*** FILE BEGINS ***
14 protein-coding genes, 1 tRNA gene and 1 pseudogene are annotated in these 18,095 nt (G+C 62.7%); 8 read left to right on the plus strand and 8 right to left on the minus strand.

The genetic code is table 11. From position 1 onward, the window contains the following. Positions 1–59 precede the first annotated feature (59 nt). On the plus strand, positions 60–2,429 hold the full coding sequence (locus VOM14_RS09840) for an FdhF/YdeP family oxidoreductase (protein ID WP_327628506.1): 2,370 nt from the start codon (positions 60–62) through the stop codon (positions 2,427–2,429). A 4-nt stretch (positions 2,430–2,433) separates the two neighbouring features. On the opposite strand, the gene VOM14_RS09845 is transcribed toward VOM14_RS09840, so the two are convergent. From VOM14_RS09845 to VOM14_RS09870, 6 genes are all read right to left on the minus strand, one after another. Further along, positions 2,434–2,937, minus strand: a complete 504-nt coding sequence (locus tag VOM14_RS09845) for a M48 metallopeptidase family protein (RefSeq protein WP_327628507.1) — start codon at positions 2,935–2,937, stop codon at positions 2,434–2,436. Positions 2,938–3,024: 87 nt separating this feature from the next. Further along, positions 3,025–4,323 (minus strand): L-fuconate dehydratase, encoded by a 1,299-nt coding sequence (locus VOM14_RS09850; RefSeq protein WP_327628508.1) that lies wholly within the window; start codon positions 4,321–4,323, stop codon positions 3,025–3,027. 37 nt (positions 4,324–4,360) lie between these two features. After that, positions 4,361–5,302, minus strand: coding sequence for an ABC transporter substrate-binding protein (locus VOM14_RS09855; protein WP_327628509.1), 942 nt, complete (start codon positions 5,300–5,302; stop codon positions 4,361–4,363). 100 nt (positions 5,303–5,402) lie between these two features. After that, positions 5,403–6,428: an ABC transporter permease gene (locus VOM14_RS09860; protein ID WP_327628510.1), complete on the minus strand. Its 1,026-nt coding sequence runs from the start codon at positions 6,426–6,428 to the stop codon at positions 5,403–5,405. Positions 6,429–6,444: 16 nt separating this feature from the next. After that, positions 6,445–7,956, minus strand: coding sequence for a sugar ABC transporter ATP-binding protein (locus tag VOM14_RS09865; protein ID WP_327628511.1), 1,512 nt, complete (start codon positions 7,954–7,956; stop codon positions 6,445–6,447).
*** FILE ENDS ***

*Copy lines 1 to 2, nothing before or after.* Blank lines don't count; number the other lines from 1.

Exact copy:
14 protein-coding genes, 1 tRNA gene and 1 pseudogene are annotated in these 18,095 nt (G+C 62.7%); 8 read left to right on the plus strand and 8 right to left on the minus strand.

The genetic code is table 11. From position 1 onward, the window contains the following. Positions 1–59 precede the first annotated feature (59 nt). On the plus strand, positions 60–2,429 hold the full coding sequence (locus VOM14_RS09840) for an FdhF/YdeP family oxidoreductase (protein ID WP_327628506.1): 2,370 nt from the start codon (positions 60–62) through the stop codon (positions 2,427–2,429). A 4-nt stretch (positions 2,430–2,433) separates the two neighbouring features. On the opposite strand, the gene VOM14_RS09845 is transcribed toward VOM14_RS09840, so the two are convergent. From VOM14_RS09845 to VOM14_RS09870, 6 genes are all read right to left on the minus strand, one after another. Further along, positions 2,434–2,937, minus strand: a complete 504-nt coding sequence (locus tag VOM14_RS09845) for a M48 metallopeptidase family protein (RefSeq protein WP_327628507.1) — start codon at positions 2,935–2,937, stop codon at positions 2,434–2,436. Positions 2,938–3,024: 87 nt separating this feature from the next. Further along, positions 3,025–4,323 (minus strand): L-fuconate dehydratase, encoded by a 1,299-nt coding sequence (locus VOM14_RS09850; RefSeq protein WP_327628508.1) that lies wholly within the window; start codon positions 4,321–4,323, stop codon positions 3,025–3,027. 37 nt (positions 4,324–4,360) lie between these two features. After that, positions 4,361–5,302, minus strand: coding sequence for an ABC transporter substrate-binding protein (locus VOM14_RS09855; protein WP_327628509.1), 942 nt, complete (start codon positions 5,300–5,302; stop codon positions 4,361–4,363). 100 nt (positions 5,303–5,402) lie between these two features. After that, positions 5,403–6,428: an ABC transporter permease gene (locus VOM14_RS09860; protein ID WP_327628510.1), complete on the minus strand. Its 1,026-nt coding sequence runs from the start codon at positions 6,426–6,428 to the stop codon at positions 5,403–5,405. Positions 6,429–6,444: 16 nt separating this feature from the next. After that, positions 6,445–7,956, minus strand: coding sequence for a sugar ABC transporter ATP-binding protein (locus tag VOM14_RS09865; protein ID WP_327628511.1), 1,512 nt, complete (start codon positions 7,954–7,956; stop codon positions 6,445–6,447).